The SQ Australian Solar Price Index shows how much Australians paid for solar power systems during February 2022.
The data, which is collated by solar reviews service SolarQuotes.com.au, shows that the average cost per watt of installed solar increased for systems purchased in February 2022 compared to January in Queensland, the ACT, South Australia and Victoria; with New South Wales stable and a significant drop in Western Australia. Not enough data was available for Tasmania and the Northern Territory to make a useful comparison.
The SQ Australian Solar Price Index indicates historical pricing in each state and nationally. The tool also has advanced filters enabling the creation of reports on specific system sizes, solar panel and inverter brands.
The results for February are based on details provided by 293 Australian solar buyers when submitting solar installer reviews, including reviews of installers not in the SQ network. These results may change as new submissions are received as the graphs the tool generates are updated in real time.
The following graph indicates fully installed system average cost-per-watt – across all system sizes nationally – going back as far as March 2020.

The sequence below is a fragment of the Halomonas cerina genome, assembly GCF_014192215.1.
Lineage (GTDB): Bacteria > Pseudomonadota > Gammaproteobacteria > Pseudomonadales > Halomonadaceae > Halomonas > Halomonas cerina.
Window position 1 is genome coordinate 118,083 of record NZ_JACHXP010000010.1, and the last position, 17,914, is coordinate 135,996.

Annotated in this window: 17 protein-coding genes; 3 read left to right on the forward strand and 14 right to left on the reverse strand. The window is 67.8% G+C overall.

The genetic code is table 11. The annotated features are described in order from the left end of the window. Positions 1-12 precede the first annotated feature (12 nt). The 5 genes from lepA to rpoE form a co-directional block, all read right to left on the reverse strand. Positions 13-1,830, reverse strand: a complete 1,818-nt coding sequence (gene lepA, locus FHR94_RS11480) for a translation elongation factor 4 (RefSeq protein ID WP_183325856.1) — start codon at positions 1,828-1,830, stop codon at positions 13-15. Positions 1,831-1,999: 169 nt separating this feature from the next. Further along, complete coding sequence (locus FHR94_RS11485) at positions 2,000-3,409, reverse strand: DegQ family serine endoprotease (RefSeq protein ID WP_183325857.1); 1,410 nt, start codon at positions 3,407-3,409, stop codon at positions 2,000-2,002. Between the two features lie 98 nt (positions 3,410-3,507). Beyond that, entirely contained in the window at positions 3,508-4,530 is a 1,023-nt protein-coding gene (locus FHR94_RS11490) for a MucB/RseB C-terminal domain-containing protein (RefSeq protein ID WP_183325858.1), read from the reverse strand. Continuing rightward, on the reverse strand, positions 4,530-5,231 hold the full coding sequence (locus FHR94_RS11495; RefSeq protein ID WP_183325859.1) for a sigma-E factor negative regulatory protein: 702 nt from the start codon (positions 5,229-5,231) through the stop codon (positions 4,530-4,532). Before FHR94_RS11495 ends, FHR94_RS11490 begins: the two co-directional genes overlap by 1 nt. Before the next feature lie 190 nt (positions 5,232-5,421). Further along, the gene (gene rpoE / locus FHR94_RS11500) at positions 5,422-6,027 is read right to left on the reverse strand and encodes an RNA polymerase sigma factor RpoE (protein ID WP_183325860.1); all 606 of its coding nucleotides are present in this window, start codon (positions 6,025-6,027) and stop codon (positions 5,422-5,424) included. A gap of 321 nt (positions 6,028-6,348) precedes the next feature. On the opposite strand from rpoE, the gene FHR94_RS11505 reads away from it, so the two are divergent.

“After quite a bump up in January 2022, average cost per watt pricing in Western Australia appears to have dropped to its lowest since December – but is still quite some way from the lowest average we’ve seen in that state, which was 71c back in May last year,” SQ founder Finn Peacock says.
“The comparatively low average prices in Western Australia are driven by the extremely competitive Perth market, which has recently seen the exit of at least one significant player due to pricing pressure.”
6.6kW Solar System Pricing In February 2022
This graph indicates historical costs of fully installed 6.6kW solar systems across Australia over the same period.
The average price of $6,462 in February is a big increase on last February’s $5,378 – up around 19%.
“While the jump may look like a disincentive,” Mr Peacock says, “the bigger picture is that putting off a solar installation for whatever reason is simply locking in higher electricity bills.
“Even at current higher prices, payback on PV remains quite rapid – typically ranging from 4 years, 6 months in Adelaide to 6 years, 6 months in Melbourne for a 6.6kW system, with other state capitals falling in between.
“Given world and local events, it’s not just electricity bills Australian households need to be concerned about. Installing solar can act as a buffer against other rising household costs.”
Solar calculator: Try SQ’s solar calculator to find how much you could be saving by putting solar panels on your home’s rooftop.
Leila HendersonP: 0414697071